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READER QUESTIONS

Reader question: How do I officially give up my Spanish residency?

If you're leaving Spain for good or for a long period of time, then you will need to make sure that you deregister before you leave, essentially giving up or renouncing your Spanish residency. Here's how to do it.

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Renouncing Spanish residency. Photo: Rudy and Peter Skitterians / Pixabay

There are several reasons you will want to make sure you renounce your Spanish residency when you leave, rather than just simply leaving.

The most common one is so that you can prove that you’re no longer resident in Spain for tax purposes. 

How do I go about renouncing my residency? 

In order to renounce your residency, you will need to go back to the National Police Station or Oficina de Extranjería where you first originally registered or received your residency documents. Remember that in some regions or cities, you will need to make a ‘cita previa‘ or prior appointment in order to visit, and sometimes this can take several months to get.

You will need to take your residency documents such as your green residency card featuring your NIE or your TIE along with your passport.

If you are an EU citizen and have a green residency document, you will need to complete the modelo EX-18 or EX-18 form and check the box that says ‘Baja por cese’. The form then gives you space to state the reason why you are leaving.

In the case of non-EU citizens, you only have to renounce your residency if you have permanent residency or you’re leaving before the date that your residency or visa will expire. In this case, you should take the above documents to the Oficina de Extranjería, where they will give you the necessary forms to complete.

They will ensure that you don’t have any outstanding taxes, fees or fines to pay before cancelling your residency. 

When you give up your residency, you will be issued with a stamped document detailing the date when you renounced your residency and the reason for it. This is proof that you are no longer resident in Spain, should you ever need to show it to anyone.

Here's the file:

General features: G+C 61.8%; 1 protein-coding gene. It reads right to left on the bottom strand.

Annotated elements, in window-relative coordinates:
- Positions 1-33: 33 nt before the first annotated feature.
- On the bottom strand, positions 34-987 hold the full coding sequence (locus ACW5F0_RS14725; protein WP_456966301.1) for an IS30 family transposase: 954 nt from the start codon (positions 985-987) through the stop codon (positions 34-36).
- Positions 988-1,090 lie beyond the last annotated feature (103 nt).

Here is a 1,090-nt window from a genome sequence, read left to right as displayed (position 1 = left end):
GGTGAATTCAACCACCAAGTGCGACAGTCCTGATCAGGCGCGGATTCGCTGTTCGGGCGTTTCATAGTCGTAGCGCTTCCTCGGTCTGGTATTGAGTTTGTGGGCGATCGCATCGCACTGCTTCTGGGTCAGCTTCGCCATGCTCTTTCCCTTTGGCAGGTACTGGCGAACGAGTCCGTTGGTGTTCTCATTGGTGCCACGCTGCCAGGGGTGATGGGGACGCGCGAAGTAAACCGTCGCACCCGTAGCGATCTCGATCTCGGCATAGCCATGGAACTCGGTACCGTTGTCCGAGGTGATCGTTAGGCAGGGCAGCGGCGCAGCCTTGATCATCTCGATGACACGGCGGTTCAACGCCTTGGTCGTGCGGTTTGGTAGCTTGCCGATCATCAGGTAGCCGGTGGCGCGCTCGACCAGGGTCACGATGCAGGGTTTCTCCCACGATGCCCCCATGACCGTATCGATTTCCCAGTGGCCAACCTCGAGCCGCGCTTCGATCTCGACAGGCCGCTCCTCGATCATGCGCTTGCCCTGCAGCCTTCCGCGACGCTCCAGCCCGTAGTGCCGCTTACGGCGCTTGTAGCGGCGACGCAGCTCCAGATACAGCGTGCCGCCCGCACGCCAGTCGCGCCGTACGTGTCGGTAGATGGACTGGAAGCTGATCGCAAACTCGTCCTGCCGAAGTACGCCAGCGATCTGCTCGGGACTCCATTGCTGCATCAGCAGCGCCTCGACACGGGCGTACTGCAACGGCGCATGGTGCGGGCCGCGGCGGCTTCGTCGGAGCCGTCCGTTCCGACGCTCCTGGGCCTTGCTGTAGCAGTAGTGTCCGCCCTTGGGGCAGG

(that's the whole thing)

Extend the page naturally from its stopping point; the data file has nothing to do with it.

The authorities will keep and destroy your residency documents so that they are no longer in your possession and will no longer be valid. 

Remember, if you are a citizen of a non-EU country such as the UK or the US, you cannot simply undo this process if you change your mind. It will mean starting from scratch and applying for your visa all over again, if you’re eligible. 

READ ALSO – Q&A: Everything you need to know about Spanish residency for Brits post-Brexit

Are there any other places I have to de-register from?

Although you have officially renounced your residency after going to the National Police Station or Oficina de Extranjería, there are still a few other things you need to do.

The first is to go to your Ayuntamiento or Town Hall and inform them that you want to de-register from the padrón, this will ensure that you will no longer be listed as living at your address.

READ ALSO – Empadronamiento in Spain: What is it and how do I apply?

You must also remember to inform your bank of your plans to move. You can either decide to close your account or change your account from a resident one to a non-resident one, if you will still have financial obligations in the country. Showing them the certificate you received at the National Police Station or Oficina de Extranjería should suffice in being able to change your account. 

This step is important because if you simply just withdraw your money and leave, you may still incur charges if it’s not closed properly.

READ ALSO:

What are my tax obligations after leaving Spain?

If you renounce your Spanish residency and move to another country, it’s most likely that you will not be a tax resident in Spain anymore. However, you may still need to present one more tax return in the year after you leave as taxes are presented retrospectively. 

If you still own a property in Spain, you will need to complete a non-resident tax declaration form every year. You will also need to pay tax on earnings from any rent you receive.